Image by Susan Kare from my 2014 talk Balancing our Digital Diets

Authoritarian Technology: Attention!

Part 1 of 2

Judy Estrin
Sep 11, 2018 · 12 min read

The pervasive role of technology in today’s society

Most of the current focus on the nefarious effects of technology is on Facebook, data privacy, and elections. Yet our unhealthy relationship with digital technology goes beyond any one company or service. The combination of multiple new innovations in computing and business practices has created a rich environment — one that is ripe for abuse. Ubiquitous mobile devices with addictive user interfaces drive engagement and demand attention. A shift to ‘peer-to-peer’ based distribution has lulled us into a false sense of trust. News feeds and recommendation engines, powered by aggressive data aggregation and predictive artificial intelligence, influence our feelings and thoughts.

It is no longer enough to succeed. Companies must dominate

It wasn’t always this way. I was fortunate to begin my career in the Silicon Valley of the 70’s as a Stanford graduate student on the team developing the Internet protocol software. I felt the excitement of unlimited possibilities as we exchanged the first packets of information with colleagues in Boston and London. I went on to create companies and products that were instrumental in building the infrastructure enabling today’s digital services.

Eliminating friction

Maximizing scale and speed is now integral to the industry’s culture, incentives, and design principles. ‘Gamification’ and ‘growth hacking’ have become coveted skills. The mantra is ‘make things frictionless’. Automate everything. Value the number of connections over depth of interaction. Employ ever more sophisticated psychological techniques and minimize obstacles to enticing and retaining users. All barriers to ingesting data and to onboarding or distributing content, ads, or marketing campaigns are removed. Lowering barriers does give voice to more people and organizations. But missing are the checks and balances needed to protect us from ourselves and impede those who use these tools against us. Anticipation of potential problems is hard to automate so companies rely on detection alone. By the time we become aware of problems, it is usually too late to prevent harm.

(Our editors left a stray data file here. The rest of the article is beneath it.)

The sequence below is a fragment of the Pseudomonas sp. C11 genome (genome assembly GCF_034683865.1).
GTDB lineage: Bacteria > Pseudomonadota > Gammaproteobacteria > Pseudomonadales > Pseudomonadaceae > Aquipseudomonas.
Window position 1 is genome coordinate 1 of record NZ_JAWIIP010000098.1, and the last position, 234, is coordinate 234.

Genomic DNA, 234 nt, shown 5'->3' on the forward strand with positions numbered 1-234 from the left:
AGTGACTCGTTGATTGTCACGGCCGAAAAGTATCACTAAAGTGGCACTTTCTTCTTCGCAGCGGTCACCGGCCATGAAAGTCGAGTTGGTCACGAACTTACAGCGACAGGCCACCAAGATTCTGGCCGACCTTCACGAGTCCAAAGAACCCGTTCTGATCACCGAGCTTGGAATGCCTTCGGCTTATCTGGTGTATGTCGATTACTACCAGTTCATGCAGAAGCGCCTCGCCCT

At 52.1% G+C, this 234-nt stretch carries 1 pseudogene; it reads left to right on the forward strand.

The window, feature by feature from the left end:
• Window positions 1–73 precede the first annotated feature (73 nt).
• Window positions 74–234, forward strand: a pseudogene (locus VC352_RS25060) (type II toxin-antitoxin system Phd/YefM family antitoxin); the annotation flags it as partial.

A deeper look at what we are losing

Relationships that begin on a level playing field may degrade into diminishing or stunting growth, or all out abuse. Those being dominated often fail to realize that they are slowly losing ground. Positive and negative reinforcement, emotional abuse, isolation, and disinformation are some of the many tactics that authoritarians use to paint an alt-reality and mold their subjects. Today’s technology is seductive. Digital services that are so integral to how we engage socially, professionally, and politically make us feel well connected and informed. It is all too easy to ignore or dismiss the costs to our sense of reality, trust, and emotional well-being.

Data is power. AI is the weapon

Money is often used to dominate. Data is the currency in our relationship with digital technology. Of concern is not only the level of raw data collection, but the aggregation of data from various sources. Web sites visited, purchases, places frequented, and verbal commands to play music, call a colleague, or watch a program are all combined with likes and searches to provide a view into our private lives. The relationships between the companies that make money off of gathering data, trading it, and/or using it are often not clear.

Reversing the cycle

Resolving an unhealthy relationship begins with increased awareness, standing up for what matters and demanding change. There is no single fix. The pervasive influence, combined with the benefits and complexities of these technologies does not allow for simple remedies. The accelerating pace of technological change necessitates a different model for evaluating new technology. Authoritarian Technology: Reclaiming Control is aimed at helping to move the discussion forward.

Judy Estrin

Written by

Network technology pioneer, entrepreneur, advisor. CEO, JLabs, LLC. Author, Closing the Innovation Gap